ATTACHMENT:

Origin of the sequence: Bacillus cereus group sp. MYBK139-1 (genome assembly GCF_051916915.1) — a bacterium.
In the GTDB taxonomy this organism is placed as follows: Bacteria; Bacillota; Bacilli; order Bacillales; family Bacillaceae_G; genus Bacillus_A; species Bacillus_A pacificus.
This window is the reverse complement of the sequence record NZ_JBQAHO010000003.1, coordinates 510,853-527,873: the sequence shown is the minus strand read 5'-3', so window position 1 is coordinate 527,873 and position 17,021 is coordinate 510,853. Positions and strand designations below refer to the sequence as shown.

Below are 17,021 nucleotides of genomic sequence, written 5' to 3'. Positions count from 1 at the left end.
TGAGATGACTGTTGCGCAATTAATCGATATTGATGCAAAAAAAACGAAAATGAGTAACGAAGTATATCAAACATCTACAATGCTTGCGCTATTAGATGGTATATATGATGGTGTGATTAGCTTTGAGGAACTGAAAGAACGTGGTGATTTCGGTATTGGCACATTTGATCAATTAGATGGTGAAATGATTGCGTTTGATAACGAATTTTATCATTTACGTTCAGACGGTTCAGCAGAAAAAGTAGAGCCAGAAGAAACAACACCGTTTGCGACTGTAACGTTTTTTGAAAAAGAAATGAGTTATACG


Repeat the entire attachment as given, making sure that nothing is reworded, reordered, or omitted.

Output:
Origin of the sequence: Bacillus cereus group sp. MYBK139-1 (genome assembly GCF_051916915.1) — a bacterium.
In the GTDB taxonomy this organism is placed as follows: Bacteria; Bacillota; Bacilli; order Bacillales; family Bacillaceae_G; genus Bacillus_A; species Bacillus_A pacificus.
This window is the reverse complement of the sequence record NZ_JBQAHO010000003.1, coordinates 510,853-527,873: the sequence shown is the minus strand read 5'-3', so window position 1 is coordinate 527,873 and position 17,021 is coordinate 510,853. Positions and strand designations below refer to the sequence as shown.

Below are 17,021 nucleotides of genomic sequence, written 5' to 3'. Positions count from 1 at the left end.
TGAGATGACTGTTGCGCAATTAATCGATATTGATGCAAAAAAAACGAAAATGAGTAACGAAGTATATCAAACATCTACAATGCTTGCGCTATTAGATGGTATATATGATGGTGTGATTAGCTTTGAGGAACTGAAAGAACGTGGTGATTTCGGTATTGGCACATTTGATCAATTAGATGGTGAAATGATTGCGTTTGATAACGAATTTTATCATTTACGTTCAGACGGTTCAGCAGAAAAAGTAGAGCCAGAAGAAACAACACCGTTTGCGACTGTAACGTTTTTTGAAAAAGAAATGAGTTATACG